When Disaster Strikes, PSF steps up


November 17 marks the one-year anniversary of the 2021 catastrophic floods in B.C. after a series of atmospheric rivers resulted in a state of emergency across the province. The flooding left Pacific salmon stranded in agricultural fields and vital spawning habitat in need of immediate repair.

Timely work was essential to help salmon and their habitats directly impacted by the floods. Already struggling salmon populations — some Chinook and coho have dropped by 90 per cent — suddenly faced life-threatening extremes. The Pacific Salmon Foundation (PSF) immediately called on partners to coordinate and fund urgent salmon recovery efforts.

Many projects were completed in the weeks after the flood to help save stranded salmon and re-connect channels for spawning fish. A year later, work is still underway to recover vital habitat that was blocked, washed away, or impacted by the floods.

Here’s a snapshot of some of the progress PSF has made with partners to support salmon recovery efforts directly related to the 2021 floods.

Immediate Response

In immediate response to the flooding, the first priorities were saving stranded salmon and preventing imminent death. This included ensuring salmon had the necessary water to return to streams once levels receded. In addition, preventing new pollution from entering the water was a top priority.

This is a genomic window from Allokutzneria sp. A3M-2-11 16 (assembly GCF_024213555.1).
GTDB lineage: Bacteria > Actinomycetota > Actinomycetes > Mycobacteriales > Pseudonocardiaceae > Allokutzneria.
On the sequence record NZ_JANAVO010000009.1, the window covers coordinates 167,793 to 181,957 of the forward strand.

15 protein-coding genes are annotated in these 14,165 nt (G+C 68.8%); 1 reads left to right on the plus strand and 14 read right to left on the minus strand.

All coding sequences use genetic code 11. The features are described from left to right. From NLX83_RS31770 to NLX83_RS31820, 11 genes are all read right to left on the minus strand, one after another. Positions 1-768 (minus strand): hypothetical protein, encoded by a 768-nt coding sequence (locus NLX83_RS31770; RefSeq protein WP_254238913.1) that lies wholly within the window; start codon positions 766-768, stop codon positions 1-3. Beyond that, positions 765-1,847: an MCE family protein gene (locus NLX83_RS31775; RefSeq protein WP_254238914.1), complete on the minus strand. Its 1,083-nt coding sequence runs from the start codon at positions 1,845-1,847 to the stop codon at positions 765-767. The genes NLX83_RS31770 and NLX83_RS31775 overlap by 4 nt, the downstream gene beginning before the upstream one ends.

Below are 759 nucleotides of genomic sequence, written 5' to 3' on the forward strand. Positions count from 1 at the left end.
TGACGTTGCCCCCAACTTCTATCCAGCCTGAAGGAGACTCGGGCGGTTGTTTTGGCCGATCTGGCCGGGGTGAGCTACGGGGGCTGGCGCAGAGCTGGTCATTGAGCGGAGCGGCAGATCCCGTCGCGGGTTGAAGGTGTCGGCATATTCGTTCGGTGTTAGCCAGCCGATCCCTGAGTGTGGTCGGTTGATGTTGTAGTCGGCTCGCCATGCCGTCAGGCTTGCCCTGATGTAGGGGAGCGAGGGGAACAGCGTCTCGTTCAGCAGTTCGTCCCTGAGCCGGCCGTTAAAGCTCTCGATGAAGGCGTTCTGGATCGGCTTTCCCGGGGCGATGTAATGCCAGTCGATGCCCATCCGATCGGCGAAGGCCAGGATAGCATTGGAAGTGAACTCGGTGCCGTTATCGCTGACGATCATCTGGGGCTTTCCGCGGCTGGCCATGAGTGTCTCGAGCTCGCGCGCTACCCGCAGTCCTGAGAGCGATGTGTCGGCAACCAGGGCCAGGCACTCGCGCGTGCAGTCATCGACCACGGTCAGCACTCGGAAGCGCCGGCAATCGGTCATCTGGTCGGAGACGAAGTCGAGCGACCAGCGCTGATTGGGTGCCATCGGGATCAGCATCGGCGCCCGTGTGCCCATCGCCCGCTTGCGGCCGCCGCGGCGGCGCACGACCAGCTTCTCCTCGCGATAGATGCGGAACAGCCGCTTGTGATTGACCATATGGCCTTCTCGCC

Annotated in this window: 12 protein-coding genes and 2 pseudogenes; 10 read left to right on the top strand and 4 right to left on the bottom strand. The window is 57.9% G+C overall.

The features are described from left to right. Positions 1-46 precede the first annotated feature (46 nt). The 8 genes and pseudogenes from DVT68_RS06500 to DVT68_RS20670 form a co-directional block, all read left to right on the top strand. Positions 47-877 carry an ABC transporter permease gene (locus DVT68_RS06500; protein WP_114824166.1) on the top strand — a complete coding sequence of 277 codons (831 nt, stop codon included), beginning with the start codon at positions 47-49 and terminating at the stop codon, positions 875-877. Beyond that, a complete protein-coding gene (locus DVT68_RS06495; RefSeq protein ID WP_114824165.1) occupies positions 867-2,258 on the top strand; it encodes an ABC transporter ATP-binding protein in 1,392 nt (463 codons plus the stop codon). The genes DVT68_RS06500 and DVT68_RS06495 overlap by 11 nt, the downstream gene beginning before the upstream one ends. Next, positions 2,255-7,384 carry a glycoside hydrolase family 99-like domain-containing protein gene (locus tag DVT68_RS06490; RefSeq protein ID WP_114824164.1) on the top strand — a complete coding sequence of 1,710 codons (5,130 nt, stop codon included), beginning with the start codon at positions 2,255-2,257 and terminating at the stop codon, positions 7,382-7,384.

Collaborating with the Lower Fraser Fisheries Alliance (LFFA), Semá:th Nation, Fisheries and Oceans Canada (DFO), and environmental non-government organizations, PSF rapidly catalyzed the necessary groups and funded emergency projects ranging from urgent habitat restoration to fish rescue from flooded fields along the Sumas River.

Second, after saving salmon from immediate threats, PSF worked with partners to identify and repair high-value habitat areas that were at risk of further damage. The initial clearing of debris and blockages was essential to maintain water flows and access to habitats.

PSF provided more than $300,000 to urgent flood-recovery efforts including the restoration of the Eaton Beaton side channel in the Coldwater River and fish rescue along the Sumas.

Time-sensitive, emergency projects:

The Fraser River and its tributaries — areas severely affected by the November 2021 floods — comprise some of the most valuable salmon habitat in the world. PSF supported several projects aimed at protecting valuable at-risk habitat capable of supporting several million juvenile salmon.

A few projects include:

Anderson Pond—Chilliwack, B.C.

From left, clockwise, debris blocks Anderson Pond channel, blockage cleared, salmon spawn in the repaired channel.

Anderson Pond channel in Chilliwack was completely buried with sediment. PSF supported the reconstruction on Dec. 10, 2021. The next day, 40 adult coho were seen spawning in the repaired channel.

Maria Slough–Kent, B.C.

Above: examples of a broken and fixed berm along Maria Slough.

Maria Slough is home to a COSEWIC-listed endangered Chinook population. The Seymour Channel provides about 900 square meters of spawning habitat for these Chinook, and two more similar sized spawning channels are located downstream. During flooding a berm washed out diverting flows away from these Chinook spawning locations. Through a collaborative effort, the berm was repaired and full flow was restored to the Seymour channel successfully mitigating the risk to salmon eggs.

Pearce Pond—Chilliwack, B.C.

Above: Sediment and debris block Pearce Pond intake following landslide. Below: Upper pond cleared and repaired.